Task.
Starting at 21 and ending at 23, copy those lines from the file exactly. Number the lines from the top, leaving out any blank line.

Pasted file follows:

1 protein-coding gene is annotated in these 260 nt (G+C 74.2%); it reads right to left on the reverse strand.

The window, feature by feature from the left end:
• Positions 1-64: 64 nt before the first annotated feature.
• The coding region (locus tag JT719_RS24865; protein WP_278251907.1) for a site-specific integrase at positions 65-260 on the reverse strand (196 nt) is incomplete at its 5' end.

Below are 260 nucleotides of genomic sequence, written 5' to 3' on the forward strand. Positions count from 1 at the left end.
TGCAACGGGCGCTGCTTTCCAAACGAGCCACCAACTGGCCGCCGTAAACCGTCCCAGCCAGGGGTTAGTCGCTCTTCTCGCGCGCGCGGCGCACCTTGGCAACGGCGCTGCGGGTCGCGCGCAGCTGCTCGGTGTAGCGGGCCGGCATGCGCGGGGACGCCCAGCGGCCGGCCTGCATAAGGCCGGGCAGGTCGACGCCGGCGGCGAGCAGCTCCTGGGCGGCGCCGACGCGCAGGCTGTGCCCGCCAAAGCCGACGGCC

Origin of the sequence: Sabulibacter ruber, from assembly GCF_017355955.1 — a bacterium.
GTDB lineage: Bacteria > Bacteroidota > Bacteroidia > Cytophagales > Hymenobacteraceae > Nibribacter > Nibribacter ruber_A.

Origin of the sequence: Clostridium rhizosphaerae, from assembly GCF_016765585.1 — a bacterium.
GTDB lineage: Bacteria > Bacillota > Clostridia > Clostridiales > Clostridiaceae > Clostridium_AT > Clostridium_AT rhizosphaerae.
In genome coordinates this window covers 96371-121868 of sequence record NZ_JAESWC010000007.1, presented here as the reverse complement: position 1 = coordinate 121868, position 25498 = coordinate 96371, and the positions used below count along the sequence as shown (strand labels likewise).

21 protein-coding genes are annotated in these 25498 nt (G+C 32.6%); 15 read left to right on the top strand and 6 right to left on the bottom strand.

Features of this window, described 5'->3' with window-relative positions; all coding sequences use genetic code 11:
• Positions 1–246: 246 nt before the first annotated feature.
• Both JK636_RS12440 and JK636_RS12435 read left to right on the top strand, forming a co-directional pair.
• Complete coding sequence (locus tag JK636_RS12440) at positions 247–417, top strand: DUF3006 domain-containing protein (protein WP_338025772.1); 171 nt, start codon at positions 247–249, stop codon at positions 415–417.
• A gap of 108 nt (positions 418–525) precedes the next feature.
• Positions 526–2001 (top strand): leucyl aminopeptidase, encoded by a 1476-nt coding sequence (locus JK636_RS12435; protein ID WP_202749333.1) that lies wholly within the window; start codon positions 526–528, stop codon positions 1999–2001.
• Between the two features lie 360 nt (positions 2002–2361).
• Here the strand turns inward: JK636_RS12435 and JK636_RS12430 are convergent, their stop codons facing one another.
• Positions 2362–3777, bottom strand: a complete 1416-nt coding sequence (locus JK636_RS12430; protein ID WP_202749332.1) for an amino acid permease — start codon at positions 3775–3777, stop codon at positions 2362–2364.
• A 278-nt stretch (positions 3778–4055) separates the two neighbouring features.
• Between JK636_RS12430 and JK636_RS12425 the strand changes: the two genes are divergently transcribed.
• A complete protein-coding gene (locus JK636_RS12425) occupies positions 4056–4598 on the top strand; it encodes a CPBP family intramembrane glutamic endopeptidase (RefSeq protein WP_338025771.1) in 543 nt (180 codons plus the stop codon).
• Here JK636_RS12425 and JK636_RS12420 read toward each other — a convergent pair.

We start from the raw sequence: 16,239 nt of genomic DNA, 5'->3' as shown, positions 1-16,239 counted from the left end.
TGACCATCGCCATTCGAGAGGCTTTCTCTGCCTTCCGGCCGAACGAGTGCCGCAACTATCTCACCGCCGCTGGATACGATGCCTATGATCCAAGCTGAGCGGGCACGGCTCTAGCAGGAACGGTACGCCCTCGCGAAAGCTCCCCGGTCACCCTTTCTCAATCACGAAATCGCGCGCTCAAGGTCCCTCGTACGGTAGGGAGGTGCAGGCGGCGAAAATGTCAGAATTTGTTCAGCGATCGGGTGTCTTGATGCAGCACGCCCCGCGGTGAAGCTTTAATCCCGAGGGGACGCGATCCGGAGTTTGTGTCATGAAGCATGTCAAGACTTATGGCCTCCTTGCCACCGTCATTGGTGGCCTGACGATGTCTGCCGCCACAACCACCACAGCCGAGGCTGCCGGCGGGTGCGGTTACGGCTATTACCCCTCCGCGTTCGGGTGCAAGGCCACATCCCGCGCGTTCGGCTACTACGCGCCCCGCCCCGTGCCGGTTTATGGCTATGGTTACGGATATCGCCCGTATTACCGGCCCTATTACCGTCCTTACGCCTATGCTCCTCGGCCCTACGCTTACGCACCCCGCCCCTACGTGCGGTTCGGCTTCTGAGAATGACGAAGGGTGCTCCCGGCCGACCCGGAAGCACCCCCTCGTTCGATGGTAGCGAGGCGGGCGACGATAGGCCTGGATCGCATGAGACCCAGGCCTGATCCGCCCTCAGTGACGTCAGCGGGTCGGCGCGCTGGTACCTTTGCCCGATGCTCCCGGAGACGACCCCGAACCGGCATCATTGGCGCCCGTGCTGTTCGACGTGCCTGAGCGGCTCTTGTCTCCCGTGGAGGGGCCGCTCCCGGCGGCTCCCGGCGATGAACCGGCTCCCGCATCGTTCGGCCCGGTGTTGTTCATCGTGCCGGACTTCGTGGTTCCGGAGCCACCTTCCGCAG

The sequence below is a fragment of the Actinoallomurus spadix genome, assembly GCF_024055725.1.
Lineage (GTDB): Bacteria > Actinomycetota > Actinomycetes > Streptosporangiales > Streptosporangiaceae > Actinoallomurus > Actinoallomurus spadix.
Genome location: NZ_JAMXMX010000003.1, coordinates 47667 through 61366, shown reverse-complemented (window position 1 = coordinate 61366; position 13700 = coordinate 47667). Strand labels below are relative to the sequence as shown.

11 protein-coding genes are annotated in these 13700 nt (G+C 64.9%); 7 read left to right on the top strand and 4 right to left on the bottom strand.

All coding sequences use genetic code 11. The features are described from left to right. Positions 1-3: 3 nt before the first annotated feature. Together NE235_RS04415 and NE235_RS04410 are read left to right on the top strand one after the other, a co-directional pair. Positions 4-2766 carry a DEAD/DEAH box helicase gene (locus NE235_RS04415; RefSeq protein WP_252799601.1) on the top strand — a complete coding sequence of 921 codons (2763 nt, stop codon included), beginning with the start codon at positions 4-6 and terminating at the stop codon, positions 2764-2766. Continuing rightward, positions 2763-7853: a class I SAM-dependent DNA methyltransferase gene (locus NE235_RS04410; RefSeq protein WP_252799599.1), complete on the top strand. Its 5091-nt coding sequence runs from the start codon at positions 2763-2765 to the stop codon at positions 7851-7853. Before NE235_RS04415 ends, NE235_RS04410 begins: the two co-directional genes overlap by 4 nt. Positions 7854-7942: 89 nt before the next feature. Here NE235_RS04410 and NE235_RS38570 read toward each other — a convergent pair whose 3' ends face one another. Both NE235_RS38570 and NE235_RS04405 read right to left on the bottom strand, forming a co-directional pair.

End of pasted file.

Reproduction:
• Positions 2362–3777, bottom strand: a complete 1416-nt coding sequence (locus JK636_RS12430; protein ID WP_202749332.1) for an amino acid permease — start codon at positions 3775–3777, stop codon at positions 2362–2364.
• A 278-nt stretch (positions 3778–4055) separates the two neighbouring features.
• Between JK636_RS12430 and JK636_RS12425 the strand changes: the two genes are divergently transcribed.